So, with the radio-frequency control and with the battery for power, a locomotive is able to run on unpowered track. All you need are the components inside the locomotive and the throttle. No other components are needed.

Turning It On and Off

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Battery power should normally be turned off when you are not using your locomotive (e.g. at the end of an operating session). The battery can hold its power for many months (my personal experience). If you have completely dead rail, you need to wave a magnet over the reed switch that is installed in the BPS circuit board (you usually mount that board near the top or side of the engine, so that it is within 1/2" of where the magnet can trigger it). If you have track power, the BPS in the engine will automatically turn it on, as soon as at least 6 volts of AC, DC, or DCC power is detected. Even a 9-volt battery briefly touched to the rails will turn the unit on.

To turn off the battery power, first remove all power from the rails that the locomotive sits on (if applicable), and then turn off the battery power via the BPS. Originally, the BPS came with a physical push button switch that you had to mount somewhere to turn the power off. With the Soundtraxx Tsunami decoder, pressing F5 on the throttle turned the power off. With the new NCE "Dead Rail" decoder, that same functionality is now available for non-sound decoders. Personally, since I have an older version of the NCE decoder, I have simply installed a second reed switch (identical to those on the BPS board; see link above, right) that I wave the magnet over to turn off the power to the battery. Update: the latest version of the BPS board now includes both the on and off reed switches built into the board, for that very same purpose. See the photo below, courtesy of S-CAB.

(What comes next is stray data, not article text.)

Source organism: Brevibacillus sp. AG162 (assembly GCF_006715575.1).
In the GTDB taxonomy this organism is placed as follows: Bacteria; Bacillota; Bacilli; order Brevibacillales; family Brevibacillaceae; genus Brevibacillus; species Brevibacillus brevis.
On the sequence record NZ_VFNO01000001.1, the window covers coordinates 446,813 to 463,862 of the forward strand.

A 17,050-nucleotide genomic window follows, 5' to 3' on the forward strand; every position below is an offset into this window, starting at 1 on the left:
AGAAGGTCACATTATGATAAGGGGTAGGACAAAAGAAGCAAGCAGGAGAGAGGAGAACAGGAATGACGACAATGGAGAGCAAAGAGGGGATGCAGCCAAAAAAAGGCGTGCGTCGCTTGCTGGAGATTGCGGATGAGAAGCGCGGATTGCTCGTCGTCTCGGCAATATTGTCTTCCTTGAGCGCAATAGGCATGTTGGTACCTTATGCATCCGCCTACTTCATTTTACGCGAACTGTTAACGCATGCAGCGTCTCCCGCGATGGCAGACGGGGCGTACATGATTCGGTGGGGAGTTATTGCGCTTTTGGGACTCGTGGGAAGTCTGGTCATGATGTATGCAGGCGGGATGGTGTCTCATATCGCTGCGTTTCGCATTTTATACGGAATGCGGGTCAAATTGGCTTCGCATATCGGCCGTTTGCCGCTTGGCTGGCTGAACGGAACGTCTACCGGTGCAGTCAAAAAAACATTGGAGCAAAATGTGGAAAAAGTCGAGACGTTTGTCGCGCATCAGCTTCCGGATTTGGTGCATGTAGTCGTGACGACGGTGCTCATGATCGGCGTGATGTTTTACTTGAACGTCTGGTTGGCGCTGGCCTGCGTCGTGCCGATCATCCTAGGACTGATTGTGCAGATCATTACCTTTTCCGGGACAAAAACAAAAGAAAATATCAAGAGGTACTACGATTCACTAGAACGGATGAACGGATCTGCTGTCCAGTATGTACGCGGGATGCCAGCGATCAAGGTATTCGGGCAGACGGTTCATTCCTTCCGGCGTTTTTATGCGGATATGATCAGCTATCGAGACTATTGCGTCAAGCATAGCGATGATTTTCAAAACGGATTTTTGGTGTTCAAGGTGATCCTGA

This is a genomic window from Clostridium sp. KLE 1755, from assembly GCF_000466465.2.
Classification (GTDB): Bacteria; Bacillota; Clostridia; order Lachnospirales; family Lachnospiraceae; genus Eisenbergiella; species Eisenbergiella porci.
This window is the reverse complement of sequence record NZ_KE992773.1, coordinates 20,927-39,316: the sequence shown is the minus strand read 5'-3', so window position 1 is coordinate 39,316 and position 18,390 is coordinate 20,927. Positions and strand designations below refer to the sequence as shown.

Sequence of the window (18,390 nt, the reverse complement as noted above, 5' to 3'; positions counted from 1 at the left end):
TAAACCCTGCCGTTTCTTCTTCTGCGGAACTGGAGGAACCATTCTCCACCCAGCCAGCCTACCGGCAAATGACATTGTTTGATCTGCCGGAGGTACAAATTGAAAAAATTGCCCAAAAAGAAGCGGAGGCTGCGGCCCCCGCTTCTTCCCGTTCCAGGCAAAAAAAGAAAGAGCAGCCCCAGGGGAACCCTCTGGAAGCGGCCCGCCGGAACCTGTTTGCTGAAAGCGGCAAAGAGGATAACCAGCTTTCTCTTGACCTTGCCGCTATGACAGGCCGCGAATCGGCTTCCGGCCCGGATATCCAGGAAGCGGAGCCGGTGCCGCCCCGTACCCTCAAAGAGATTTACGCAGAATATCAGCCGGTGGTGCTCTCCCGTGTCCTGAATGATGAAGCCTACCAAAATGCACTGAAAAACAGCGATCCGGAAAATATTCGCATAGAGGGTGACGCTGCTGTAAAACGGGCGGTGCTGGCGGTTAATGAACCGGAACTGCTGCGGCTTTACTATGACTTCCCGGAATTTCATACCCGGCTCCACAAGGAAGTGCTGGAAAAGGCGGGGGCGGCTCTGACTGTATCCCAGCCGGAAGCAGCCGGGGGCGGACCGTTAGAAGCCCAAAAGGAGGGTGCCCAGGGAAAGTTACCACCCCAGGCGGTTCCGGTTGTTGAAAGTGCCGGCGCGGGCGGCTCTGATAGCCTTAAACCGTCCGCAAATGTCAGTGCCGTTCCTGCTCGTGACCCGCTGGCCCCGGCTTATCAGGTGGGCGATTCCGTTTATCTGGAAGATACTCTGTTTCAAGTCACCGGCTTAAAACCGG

S-CAB

What are S-CAB's Limitations?

Neil's S-CAB system was designed for those people who are still running their layouts with analog/DC power. Surveys show that that is still a majority of model railroaders, despite the inroads that DCC has made. DCC is not cheap, and it is definitely not intuitive to use or "debug". The S-CAB system is the simplest system that I have ever used. Here's my typical scenario, from making the decision in my mind to run one of my trains:

1. Turn on the S-CAB throttle (small switch on the left side of the throttle).
2. On the locomotive, wave the magnet wand (see photo above) over the reed switch.
3. Move the speed slider on the throttle to move the locomotive.

We are literally talking 5 seconds here from deciding to run an engine to actually running it. No other system can do that from a totally "off" state!

However, the S-CAB system is not perfect and does have some limitations (on purpose). It is up to you to decide whether these limitations are deal-breakers for you.

1. It only supports two-digit addresses (most DCC systems can use 4-digit addresses).
2. Multiple-unit consisting is not directly support.
3. Programming is easy, but the throttle only supports a handful of CVs (more on this further below).
4. Throttle doesn't remember the previous engine's settings (controls are mechanical).
5. The throttle can only talk to the receiver, but the receiver cannot communicate back to the throttle.
6. There are only 28 speed steps.
7. There is no support for accessory decoders.
8. Detection for controlling layout signalling is not directly supported (applies to all battery-powered systems).

With a bit of creativity, there are solutions for each of these:

1. I use the last two digits of the locomotive's engine number as the programmed address.